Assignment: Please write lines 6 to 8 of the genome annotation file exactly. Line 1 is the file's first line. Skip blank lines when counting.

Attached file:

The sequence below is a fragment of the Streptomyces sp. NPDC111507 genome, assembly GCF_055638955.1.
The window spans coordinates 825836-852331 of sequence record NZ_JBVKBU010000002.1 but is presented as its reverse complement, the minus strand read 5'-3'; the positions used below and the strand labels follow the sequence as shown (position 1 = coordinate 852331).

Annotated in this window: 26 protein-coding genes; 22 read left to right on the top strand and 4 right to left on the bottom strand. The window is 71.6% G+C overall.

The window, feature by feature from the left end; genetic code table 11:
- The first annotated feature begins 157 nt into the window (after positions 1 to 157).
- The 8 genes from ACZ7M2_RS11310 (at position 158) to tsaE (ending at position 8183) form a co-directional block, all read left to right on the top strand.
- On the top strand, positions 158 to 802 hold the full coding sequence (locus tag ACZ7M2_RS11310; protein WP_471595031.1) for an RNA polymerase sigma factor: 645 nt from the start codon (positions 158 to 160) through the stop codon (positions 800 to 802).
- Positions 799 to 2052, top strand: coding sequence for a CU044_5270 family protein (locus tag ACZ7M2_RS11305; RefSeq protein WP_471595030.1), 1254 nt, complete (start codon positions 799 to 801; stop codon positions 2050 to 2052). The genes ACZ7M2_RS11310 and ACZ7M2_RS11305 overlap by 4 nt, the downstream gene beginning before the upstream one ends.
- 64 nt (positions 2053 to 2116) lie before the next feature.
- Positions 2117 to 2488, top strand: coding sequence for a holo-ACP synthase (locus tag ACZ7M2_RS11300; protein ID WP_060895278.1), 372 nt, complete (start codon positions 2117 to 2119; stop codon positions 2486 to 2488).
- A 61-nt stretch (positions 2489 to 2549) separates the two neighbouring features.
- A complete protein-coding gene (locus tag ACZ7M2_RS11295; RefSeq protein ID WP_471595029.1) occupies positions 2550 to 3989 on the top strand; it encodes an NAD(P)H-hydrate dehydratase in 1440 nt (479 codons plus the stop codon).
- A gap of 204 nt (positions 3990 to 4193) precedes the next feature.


- The 8 genes from ACZ7M2_RS11310 (at position 158) to tsaE (ending at position 8183) form a co-directional block, all read left to right on the top strand.
- On the top strand, positions 158 to 802 hold the full coding sequence (locus tag ACZ7M2_RS11310; protein WP_471595031.1) for an RNA polymerase sigma factor: 645 nt from the start codon (positions 158 to 160) through the stop codon (positions 800 to 802).
- Positions 799 to 2052, top strand: coding sequence for a CU044_5270 family protein (locus tag ACZ7M2_RS11305; RefSeq protein WP_471595030.1), 1254 nt, complete (start codon positions 799 to 801; stop codon positions 2050 to 2052). The genes ACZ7M2_RS11310 and ACZ7M2_RS11305 overlap by 4 nt, the downstream gene beginning before the upstream one ends.